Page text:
Those drivers are relatively high Q- IIRC, the specs for all the 123A/123A-1/123A-3/2212/2213 models are all in this approximate range:

Fs= ~25 Hz
Qts= ~.49
Vas = ~ 4.5 cubic feet (~128 liters), IIRC.

Run those numbers, you'll see... in a big box, they go LOW. But, in a box more along the size of 2.5 cubic feet (70 liters), they will handle more power, and will still give good bass "whomp". A good compromise for high-power application.

I currently have a pair of 123A-1 drivers in about this exact cabinet- 2.4 cubic feet (66 liters, plus or minus), tuned to about 30 Hz with a 4" diameter, 8" long port. They definitely do have prodigious output, and don't require a lot of power to do it! Not "hi-fi flat" exactly, but lots of bass slam. Just the ticket for DJ/small PA...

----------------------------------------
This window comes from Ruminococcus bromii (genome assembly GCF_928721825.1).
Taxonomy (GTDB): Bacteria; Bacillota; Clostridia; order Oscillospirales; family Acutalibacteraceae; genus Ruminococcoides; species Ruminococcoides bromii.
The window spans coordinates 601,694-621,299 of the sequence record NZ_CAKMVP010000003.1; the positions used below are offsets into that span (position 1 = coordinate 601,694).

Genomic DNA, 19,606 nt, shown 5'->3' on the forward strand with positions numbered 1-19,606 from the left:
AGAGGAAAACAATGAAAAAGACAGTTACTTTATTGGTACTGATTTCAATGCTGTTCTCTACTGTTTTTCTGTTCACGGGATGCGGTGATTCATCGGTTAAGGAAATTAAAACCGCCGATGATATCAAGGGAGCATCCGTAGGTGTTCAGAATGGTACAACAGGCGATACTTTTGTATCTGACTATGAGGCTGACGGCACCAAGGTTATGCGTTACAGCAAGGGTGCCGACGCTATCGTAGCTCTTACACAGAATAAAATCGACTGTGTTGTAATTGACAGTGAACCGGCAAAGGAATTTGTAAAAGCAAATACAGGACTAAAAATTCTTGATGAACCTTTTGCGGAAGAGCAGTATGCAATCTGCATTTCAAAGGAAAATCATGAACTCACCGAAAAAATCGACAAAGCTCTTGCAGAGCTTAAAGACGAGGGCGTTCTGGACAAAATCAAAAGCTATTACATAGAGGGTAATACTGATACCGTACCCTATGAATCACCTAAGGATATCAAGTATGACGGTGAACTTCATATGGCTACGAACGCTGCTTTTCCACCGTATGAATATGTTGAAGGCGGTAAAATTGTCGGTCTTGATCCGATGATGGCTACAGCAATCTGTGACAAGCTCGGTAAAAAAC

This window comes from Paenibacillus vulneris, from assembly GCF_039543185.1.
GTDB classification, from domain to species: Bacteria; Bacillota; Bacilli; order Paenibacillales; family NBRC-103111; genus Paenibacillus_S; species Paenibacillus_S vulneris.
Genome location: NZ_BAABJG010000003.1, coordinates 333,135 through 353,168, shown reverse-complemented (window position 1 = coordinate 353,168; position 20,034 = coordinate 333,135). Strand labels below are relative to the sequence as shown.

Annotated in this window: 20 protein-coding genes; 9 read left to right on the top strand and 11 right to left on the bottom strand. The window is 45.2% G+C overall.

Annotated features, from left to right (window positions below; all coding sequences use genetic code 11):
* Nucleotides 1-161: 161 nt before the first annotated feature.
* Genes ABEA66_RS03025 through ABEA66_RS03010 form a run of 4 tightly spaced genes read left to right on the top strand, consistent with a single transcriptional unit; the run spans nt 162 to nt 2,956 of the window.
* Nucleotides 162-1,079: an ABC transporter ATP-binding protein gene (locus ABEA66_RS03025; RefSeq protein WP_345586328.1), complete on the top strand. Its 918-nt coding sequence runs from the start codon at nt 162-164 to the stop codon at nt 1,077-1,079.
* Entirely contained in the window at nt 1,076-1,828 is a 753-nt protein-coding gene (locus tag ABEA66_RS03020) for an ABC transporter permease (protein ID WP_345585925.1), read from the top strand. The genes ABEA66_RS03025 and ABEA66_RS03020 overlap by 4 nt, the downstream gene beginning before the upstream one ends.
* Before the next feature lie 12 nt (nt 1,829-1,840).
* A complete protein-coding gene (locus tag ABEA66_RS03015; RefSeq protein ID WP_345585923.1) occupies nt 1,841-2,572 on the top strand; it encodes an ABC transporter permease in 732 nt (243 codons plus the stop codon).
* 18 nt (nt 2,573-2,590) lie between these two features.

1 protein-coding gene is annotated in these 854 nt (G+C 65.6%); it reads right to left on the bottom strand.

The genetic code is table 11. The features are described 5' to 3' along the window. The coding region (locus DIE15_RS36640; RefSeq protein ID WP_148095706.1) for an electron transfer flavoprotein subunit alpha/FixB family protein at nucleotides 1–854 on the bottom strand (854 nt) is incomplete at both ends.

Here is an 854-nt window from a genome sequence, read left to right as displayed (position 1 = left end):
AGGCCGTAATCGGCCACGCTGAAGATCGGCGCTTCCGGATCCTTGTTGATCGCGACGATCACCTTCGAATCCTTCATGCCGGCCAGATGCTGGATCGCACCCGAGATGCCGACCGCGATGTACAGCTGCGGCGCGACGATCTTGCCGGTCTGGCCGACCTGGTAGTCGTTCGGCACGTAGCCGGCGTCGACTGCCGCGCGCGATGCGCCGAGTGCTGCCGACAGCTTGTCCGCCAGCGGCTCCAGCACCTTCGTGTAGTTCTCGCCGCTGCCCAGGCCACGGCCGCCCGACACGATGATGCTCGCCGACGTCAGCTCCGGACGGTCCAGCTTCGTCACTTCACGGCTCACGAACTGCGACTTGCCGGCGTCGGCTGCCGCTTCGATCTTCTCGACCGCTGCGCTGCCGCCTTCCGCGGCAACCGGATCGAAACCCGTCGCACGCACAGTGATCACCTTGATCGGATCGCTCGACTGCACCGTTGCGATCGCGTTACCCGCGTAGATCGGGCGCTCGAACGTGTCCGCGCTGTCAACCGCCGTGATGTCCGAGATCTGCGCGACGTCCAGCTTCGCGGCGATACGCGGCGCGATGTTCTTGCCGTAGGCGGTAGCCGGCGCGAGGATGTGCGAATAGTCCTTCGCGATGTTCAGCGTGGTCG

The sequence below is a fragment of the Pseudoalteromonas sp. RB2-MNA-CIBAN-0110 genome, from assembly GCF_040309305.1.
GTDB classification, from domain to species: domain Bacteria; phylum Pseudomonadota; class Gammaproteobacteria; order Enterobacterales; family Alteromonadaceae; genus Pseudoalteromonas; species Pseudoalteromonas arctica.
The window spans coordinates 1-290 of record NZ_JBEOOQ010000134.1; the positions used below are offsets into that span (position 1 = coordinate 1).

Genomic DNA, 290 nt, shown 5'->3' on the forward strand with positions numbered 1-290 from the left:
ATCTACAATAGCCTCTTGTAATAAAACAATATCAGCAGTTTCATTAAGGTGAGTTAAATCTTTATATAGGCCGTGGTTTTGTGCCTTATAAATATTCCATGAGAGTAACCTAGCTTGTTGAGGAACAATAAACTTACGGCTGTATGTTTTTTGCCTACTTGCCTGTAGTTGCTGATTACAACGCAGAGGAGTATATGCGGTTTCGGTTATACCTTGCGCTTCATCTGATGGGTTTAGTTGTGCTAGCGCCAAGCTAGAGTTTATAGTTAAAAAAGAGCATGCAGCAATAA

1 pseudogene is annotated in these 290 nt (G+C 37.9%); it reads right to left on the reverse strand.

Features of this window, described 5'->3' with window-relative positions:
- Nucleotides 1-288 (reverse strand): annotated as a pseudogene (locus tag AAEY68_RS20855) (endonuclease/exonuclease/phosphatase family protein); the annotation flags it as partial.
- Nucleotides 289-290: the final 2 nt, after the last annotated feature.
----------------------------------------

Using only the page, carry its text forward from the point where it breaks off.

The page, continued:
Regards,
Gordon.

Zilch
02-08-2005, 12:16 PM
Illustrating that driver's capabilities in big boxes, Gordon's design for a TCB isobaric sub using 123A's is here:

http://audioheritage.org/vbulletin/showthread.php?t=3922&p=36262

Maybe build THAT instead! :D

I know, I know, :offtopic:

[Be neat if someone built it though....]

Hans
02-09-2005, 01:37 AM
Thanks Zilch, very interesting! But, now it's PA we're talking about. Gordon, in this case size matters. I need a small box with a 2213 and some small mid-hi driver-horn. The bass will be taken care of ( if needed ) by a 15" sub. So please give me the data for a smaller box. And, of course, the power handling is of great importance.


Regards
Hans K

GordonW
02-09-2005, 07:17 PM